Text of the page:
19 Apr 22. Bosnia and Herzegovina: Policy uncertainty eases as secessionist leader tones down breakaway rhetoric. On 19 April, Milorad Dodik, the leader of Bosnia Herzegovina’s Serb-majority entity, Republika Srpska, announced that he will postpone the implementation of a new law adopted last year that would have established parallel state institutions in Bosnia and Herzegovina, potentially undermining the country’s territorial integrity. In November 2021, Dodik claimed that he intended to create Republika Srpska’s own military and withdraw the Serb entity from Bosnia and Herzegovina’s central institutions, including the tax administration, the intelligence agency, and the judiciary. Dodik’s reversal came after Germany suspended nearly EUR 100m of funds for financing infrastructure projects in Republika Srprska in April citing concerns over Dodik’s obstruction of Bosnia and Herzegovina’s state institutions. It is highly likely that Serb leader Dodik’s push for Republika Srpska’s independence was part of his campaign ahead of the October 2022 elections, although his latest u-turn indicates that his secessionist agenda lacks widespread support in Republika Srprska, therefore, policy uncertainty should ease in the coming months. (Source: Sibylline)
16 Apr 22. Is the UK capable of maintaining its nuclear arsenal?
The nuclear threat is rising. But do we really know how to manage deterrence in this new landscape?
By Matthew Harries
For some time now, former No 10 adviser Dominic Cummings has been blogging about the fragility of deterrence and the possibility of nuclear catastrophe. But perhaps his most interesting remarks—phrased carefully to avoid spilling official secrets—come on the topic of the UK’s fraying nuclear weapons infrastructure. Whatever you think of Cummings, and whether you support or oppose Trident, the point is worth listening to.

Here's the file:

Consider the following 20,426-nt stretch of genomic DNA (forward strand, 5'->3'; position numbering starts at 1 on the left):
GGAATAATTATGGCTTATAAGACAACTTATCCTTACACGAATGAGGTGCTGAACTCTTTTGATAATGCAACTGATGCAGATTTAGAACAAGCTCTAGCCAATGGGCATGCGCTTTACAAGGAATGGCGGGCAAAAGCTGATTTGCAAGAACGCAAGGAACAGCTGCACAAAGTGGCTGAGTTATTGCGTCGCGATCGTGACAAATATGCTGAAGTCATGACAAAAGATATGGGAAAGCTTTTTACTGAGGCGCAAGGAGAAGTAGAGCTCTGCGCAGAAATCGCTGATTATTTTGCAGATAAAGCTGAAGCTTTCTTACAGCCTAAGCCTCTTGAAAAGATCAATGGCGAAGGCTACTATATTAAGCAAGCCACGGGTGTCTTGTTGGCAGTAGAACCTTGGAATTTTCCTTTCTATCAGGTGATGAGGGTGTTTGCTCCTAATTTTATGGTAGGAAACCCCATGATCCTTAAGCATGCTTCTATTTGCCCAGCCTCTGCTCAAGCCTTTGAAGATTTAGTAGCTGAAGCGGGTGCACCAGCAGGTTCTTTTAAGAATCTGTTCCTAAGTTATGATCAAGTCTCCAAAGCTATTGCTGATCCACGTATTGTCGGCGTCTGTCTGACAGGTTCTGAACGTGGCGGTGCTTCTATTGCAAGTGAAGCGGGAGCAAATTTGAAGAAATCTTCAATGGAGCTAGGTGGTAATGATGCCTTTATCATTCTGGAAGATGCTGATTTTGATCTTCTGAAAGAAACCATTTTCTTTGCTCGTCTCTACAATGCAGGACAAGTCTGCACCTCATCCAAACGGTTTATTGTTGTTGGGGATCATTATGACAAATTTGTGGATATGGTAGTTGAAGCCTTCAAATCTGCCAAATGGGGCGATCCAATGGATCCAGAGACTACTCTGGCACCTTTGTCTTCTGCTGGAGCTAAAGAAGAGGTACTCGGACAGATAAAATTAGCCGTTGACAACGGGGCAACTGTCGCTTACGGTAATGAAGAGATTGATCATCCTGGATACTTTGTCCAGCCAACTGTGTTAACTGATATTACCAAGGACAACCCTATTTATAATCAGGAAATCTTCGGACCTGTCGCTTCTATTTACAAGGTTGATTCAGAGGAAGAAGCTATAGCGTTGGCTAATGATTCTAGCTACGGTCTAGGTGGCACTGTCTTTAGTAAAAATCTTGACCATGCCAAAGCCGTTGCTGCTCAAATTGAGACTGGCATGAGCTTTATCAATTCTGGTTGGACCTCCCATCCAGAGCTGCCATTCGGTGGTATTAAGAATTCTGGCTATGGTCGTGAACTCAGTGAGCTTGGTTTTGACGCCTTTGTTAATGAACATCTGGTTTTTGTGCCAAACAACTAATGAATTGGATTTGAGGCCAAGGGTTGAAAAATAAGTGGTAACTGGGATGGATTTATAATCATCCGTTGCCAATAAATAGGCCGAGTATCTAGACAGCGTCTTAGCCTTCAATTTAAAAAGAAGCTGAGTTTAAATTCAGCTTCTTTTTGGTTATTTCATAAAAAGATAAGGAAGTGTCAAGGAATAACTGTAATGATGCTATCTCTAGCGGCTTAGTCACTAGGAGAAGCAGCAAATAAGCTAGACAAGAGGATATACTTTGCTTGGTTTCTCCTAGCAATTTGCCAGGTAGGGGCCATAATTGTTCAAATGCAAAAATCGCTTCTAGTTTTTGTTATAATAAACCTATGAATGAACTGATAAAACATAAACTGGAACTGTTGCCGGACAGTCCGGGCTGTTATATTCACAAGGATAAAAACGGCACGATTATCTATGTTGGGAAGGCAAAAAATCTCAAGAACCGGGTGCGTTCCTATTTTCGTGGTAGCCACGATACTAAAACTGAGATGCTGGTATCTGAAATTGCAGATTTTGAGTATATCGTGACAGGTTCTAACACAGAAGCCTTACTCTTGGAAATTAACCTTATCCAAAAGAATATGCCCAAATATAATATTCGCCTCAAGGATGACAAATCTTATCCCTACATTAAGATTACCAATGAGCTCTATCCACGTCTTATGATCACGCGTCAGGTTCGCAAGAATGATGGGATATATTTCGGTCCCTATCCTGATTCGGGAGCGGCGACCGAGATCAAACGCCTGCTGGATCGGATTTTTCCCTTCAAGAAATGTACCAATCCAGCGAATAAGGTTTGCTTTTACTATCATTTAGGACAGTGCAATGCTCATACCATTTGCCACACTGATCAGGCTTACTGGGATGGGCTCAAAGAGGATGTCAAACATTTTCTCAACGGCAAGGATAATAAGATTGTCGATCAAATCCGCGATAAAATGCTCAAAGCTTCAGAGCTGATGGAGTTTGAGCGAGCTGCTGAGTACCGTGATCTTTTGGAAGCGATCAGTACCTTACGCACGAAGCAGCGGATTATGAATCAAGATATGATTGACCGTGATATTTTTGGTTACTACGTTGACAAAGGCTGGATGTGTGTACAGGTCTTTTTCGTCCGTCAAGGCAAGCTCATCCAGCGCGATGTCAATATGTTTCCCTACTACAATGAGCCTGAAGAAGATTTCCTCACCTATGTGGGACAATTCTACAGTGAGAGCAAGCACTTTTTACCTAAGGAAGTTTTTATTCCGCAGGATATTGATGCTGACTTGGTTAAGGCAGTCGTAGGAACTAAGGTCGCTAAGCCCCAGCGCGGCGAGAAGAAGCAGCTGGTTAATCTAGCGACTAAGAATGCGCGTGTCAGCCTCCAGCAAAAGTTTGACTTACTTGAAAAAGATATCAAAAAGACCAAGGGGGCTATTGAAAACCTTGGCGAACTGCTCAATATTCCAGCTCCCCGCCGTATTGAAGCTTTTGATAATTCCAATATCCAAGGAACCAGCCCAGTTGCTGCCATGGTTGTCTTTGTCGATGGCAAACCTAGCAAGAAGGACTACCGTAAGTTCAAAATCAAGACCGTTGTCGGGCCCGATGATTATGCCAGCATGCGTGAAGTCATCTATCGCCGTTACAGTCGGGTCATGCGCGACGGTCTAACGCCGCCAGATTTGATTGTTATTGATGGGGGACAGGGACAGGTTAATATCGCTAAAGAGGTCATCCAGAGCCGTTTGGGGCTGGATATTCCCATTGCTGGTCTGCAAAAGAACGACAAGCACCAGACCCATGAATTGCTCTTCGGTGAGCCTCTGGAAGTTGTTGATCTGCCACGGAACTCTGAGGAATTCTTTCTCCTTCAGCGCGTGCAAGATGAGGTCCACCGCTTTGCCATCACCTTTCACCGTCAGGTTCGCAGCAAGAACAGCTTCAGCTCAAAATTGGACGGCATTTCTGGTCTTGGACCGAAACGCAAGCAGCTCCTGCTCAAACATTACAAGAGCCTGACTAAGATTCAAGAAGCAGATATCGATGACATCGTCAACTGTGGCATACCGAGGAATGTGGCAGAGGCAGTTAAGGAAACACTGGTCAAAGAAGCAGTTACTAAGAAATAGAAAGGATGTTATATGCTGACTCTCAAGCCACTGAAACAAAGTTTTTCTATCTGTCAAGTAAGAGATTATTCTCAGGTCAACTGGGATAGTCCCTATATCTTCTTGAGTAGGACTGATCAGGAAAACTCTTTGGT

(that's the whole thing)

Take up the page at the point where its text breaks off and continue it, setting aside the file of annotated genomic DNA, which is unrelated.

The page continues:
The UK’s facilities for making and maintaining nuclear weapons, wrote Cummings in a recent post, are characterised by “rotten infrastructure” and “truly horrific bills” amounting to “many tens of bns” over the coming years. He tried to get Boris Johnson to listen to a briefing on this topic, he claims, and was told by the PM that he’d wasted his time.
Even allowing for a touch of exaggeration, Cummings’s basic account rings true. For decades and across Conservative and Labour-led governments, ministers and MPs have failed to pay proper attention to the detail of the UK’s nuclear weapons programme. Westminster has been interested in little more than whether the parties support or oppose Trident and whether their leaders would use it. The nuclear dilemmas posed by Putin’s war in Ukraine remind us this is not good enough. And the huge sums of public money being spent on the nuclear enterprise should make this everyone’s concern, whether or not they have strong views about the bomb.
Build it and the weapons will come
Cummings won’t talk in detail about the condition of the nuclear enterprise, but some details are public, and they make for tough reading. The UK is beginning the process of designing a new generation of nuclear warheads, while at the same time maintaining and upgrading the existing ones. This is a huge challenge.
The warheads which sit on the top of Britain’s Trident missiles are designed and manufactured by the Atomic Weapons Establishment (AWE), the government-owned weapons factory headquartered at Aldermaston in Berkshire. AWE has never before built a new warhead without being able to validate the design through nuclear test explosions, something that the UK has forsworn since signing the Comprehensive Nuclear Test Ban Treaty in 1996. For AWE to be able to produce the new warheads—and indeed, even to maintain the existing ones—it needs to update a number of crucial facilities, all of which are ageing. AWE has received a £20bn cash injection since 2005 to get up to speed, and yet serious problems remain.
Two big projects illustrate the extent of AWE’s struggles. A new facility called Mensa is urgently required to replace AWE’s ageing “gravel Gerties,” the buildings where warheads are assembled and disassembled, designed to be able to ride out an accidental detonation of the warheads’ high explosives and minimise the release of radioactive material. Mensa was originally supposed to be in service by 2017, at a cost of £734m. The date has now slipped to 2024 (a delay that recently increased by an extra year, announced on the day of Russia’s invasion of Ukraine) and the cost to nearly £2bn.